While temperatures soared over the weekend

UPDATED: BC Forest Service braces for Kootenay fires

It was a “fairly slow weekend” for wildfires in the Kootenays despite scorching temperatures.

It was a “fairly slow weekend” for wildfires in the Kootenays despite scorching temperatures.

Southeast Fire Centre information officer Jordan Turner said no major new blazes were sparked, allowing crews to mop up fires from last week.

But with the hot, dry weather of the last ten days and a subtropical storm that passed through the area Monday, crews remain vigilant.

“A lot of crews are available and several are on standby,” he said. “We are expecting a few starts.”

As of Tuesday morning, however, only one small new fire was reported 20 km northeast of Cranbrook.

Three small lightning-caused fires near Grand Forks have been contained while another small fire on Murphy Creek about 10 km north of Rossland and 2 km north of Highway 3B is out. A logging operator called it in and began to suppress it.

“Most of our wildfires are reported by the public,” Turner said. “We do appreciate all the support we get. A lot of fires in the southeast start in remote areas.”

Turner said air patrols are planned Tuesday to look for smoke. Ground crews are also visiting various logging roads.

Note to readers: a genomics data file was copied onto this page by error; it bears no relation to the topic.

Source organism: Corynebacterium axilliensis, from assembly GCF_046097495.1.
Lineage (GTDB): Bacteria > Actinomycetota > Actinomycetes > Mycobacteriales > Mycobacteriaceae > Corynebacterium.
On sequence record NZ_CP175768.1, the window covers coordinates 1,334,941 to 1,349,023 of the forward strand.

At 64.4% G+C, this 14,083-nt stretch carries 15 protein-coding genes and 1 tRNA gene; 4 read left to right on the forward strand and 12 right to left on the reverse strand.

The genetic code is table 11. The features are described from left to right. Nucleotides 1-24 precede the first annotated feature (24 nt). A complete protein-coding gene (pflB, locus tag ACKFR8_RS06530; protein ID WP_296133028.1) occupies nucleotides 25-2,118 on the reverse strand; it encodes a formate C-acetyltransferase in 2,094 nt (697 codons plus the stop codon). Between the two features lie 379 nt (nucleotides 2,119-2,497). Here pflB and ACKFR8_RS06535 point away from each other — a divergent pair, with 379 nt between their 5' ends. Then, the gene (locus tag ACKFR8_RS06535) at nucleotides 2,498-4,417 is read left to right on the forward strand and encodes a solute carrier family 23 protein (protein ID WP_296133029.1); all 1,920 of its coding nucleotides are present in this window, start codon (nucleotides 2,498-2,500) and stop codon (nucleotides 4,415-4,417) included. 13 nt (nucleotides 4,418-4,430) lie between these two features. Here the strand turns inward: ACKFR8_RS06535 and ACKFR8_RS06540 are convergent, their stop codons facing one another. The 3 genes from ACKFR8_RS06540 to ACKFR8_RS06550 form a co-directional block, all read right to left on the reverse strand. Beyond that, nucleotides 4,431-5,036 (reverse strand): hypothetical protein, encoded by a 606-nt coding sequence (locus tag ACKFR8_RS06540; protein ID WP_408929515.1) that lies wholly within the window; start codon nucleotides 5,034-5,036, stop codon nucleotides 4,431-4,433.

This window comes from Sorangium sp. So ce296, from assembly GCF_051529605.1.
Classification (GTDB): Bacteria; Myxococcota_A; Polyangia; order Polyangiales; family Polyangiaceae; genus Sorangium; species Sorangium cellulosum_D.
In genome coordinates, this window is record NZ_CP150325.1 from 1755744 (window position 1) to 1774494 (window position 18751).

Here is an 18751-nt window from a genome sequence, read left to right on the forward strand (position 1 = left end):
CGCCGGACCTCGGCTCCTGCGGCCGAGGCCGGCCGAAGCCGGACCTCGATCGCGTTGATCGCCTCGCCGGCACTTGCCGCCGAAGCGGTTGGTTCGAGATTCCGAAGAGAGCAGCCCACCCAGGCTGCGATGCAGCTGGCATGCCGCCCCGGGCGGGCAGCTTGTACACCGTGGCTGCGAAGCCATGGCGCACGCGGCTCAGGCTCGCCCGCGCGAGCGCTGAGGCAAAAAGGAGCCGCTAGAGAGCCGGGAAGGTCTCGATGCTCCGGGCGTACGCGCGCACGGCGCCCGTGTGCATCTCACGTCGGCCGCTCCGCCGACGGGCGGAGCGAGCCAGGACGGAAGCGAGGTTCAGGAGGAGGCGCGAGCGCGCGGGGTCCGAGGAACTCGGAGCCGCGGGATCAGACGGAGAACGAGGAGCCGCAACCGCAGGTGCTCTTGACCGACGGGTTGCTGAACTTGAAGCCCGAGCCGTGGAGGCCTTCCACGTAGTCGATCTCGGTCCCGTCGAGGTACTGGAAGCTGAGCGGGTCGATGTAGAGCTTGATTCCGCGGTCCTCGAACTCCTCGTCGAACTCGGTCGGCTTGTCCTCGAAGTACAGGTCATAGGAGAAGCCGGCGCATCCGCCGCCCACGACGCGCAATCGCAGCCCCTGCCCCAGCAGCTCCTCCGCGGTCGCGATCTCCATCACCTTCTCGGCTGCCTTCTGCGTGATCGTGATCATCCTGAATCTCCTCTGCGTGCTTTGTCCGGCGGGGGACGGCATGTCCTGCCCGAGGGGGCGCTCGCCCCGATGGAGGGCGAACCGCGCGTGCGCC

The biggest fire in southeast BC right now is about 25 hectares on the south shore of Kinbasket Lake, 75 km northwest of Golden. Golden and Invermere are also seeing a lot of smoke and haziness from a 5,600 hectare fire on the border of Banff National Park.

Most fires in our area are less than a hectare, with the exception of a 10-hectare blaze in a remote area 30 km northeast of New Denver that started last week.

Since Thursday, there has been one small human-caused fire in the Cranbrook zone, and one in the Boundary zone that was industry-related but immediately suppressed. Crews are patrolling it to make sure it doesn’t restart.

The fire danger rating in West Kootenay ranges from high in Nelson to extreme in Nakusp through New Denver and Kaslo.

To report a wildfire, call 1-800-663-5555 or *5555 on your cell.

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